McManus said one solution to successfully growing fatter and healthier salmon is to more fully utilize flood plains in the Sutter Bypass and Yolo Bypass during their downstream migration. He said these bypasses could be operated to allow greater access to juvenile salmon, providing for a more resilient fish population.

He also said the Department of Water Resources should change the way it operates the Thermalito Afterbay to make the water cooler when it is released into the Feather River, including the possible creation of a bypass canal.

Commercial and sportfishing groups and Tribal leaders have strongly criticized the Bureau of Reclamation and Department of Water Resources for emptying Trinity, Shasta, Oroville and Folsom reservoirs during the drought in order to export Delta water to corporate agribusiness…

Other changes in the operation of Central Valley reservoirs that could help prevent the winter run Chinook disasters of the last two years from occurring include fixing the temperature control curtains at Whiskeytown Reservoir. “The water coming from Clear Creek out of Whiskeytown Reservoir into the Sacramento River is now warmer than the Sacramento River itself,” said Dr. William Duffy, Chair of the California Advisory Committee on Salmon & Steelhead Trout.

McManus noted that the trucking of 100 percent of the fall chinook salmon from the CDFW’s Feather River, Nimbus and the Mokelumne River fish hatcheries and the federal Coleman Hatchery to the estuary in 2015 and all of the smolts from the state hatcheries and 8 million smolts from Coleman in 2014 could serve as a “bridge”in the fishery between the drought years and 2017 and 2018.

The forum also featured Fishery and Aquaculture Committees reports; Aquaculture Industry Expansion and Initiative updates; and Fish Markets, Marketing and Fishery Management Plan reports.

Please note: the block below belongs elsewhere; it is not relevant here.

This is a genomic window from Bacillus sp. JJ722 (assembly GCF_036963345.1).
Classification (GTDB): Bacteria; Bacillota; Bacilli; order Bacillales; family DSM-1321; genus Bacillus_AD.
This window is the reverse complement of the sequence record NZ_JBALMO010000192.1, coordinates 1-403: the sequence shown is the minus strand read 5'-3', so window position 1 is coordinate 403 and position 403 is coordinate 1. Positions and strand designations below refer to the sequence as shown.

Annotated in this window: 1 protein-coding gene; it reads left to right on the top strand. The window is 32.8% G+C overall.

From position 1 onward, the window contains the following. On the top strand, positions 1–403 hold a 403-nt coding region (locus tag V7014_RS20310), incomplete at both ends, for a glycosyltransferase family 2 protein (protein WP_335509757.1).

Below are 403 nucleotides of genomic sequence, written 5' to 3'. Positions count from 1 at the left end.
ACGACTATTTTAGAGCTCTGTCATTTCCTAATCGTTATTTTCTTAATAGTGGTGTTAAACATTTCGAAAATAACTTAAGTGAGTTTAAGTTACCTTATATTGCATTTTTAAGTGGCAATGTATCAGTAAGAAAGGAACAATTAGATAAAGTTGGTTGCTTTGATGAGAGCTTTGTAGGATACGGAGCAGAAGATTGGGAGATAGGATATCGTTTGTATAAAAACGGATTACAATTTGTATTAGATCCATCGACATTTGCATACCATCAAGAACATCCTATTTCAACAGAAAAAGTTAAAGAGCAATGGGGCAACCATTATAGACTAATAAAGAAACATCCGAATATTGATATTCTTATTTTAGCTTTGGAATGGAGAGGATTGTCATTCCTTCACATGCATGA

After the reports were finished, over a dozen people commented on an array of issues concerning fisheries, ranging from opposition to Governor Jerry Brown’s Delta Tunnels to how foreign farmed fish have replaced sustainable local live halibut and starry flounder fisheries because of current California commercial fishing closures.

Commercial and sportfishing groups and Tribal leaders have strongly criticized the Bureau of Reclamation and Department of Water Resources for emptying Trinity, Shasta, Oroville and Folsom reservoirs during the drought in order to export Delta water to corporate agribusiness interests on the west side of the San Joaquin Valley, Southern California water agencies and oil companies conducting fracking and other extreme oil extraction methods in Kern County. The draining of the reservoirs resulted in lethally warm water conditions for winter-run and fall-run Chinook salmon on the Sacramento River over the past two years.

Salmon and steelhead are not only are threatened by the mismanagement of Central Valley reservoirs by the state and federal water agencies during a drought and changing ocean conditions, but by Governor Jerry Brown’s California Water Fix project to build the Delta Tunnels and a federal plan to raise Shasta Dam. Both plans are opposed by the Winnemem Wintu Tribe and other Tribes, environmental organizations and fishing groups.

Note: On the day this forum was held, recreational Dungeness crab fishing season on the California Coast south of Point Reyes in Marin County opened. The commercial Dungeness crab fishery remains closed statewide, although it could potentially open this week.(https://cdfgnews.wordpress.com/2016/02/11/recreational-dungeness-crab-fisheries-open-south-of-point-reyes)

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Dan Bacher is an environmental journalist in Sacramento. He can be reached at: danielbacher@fishsniffer.com.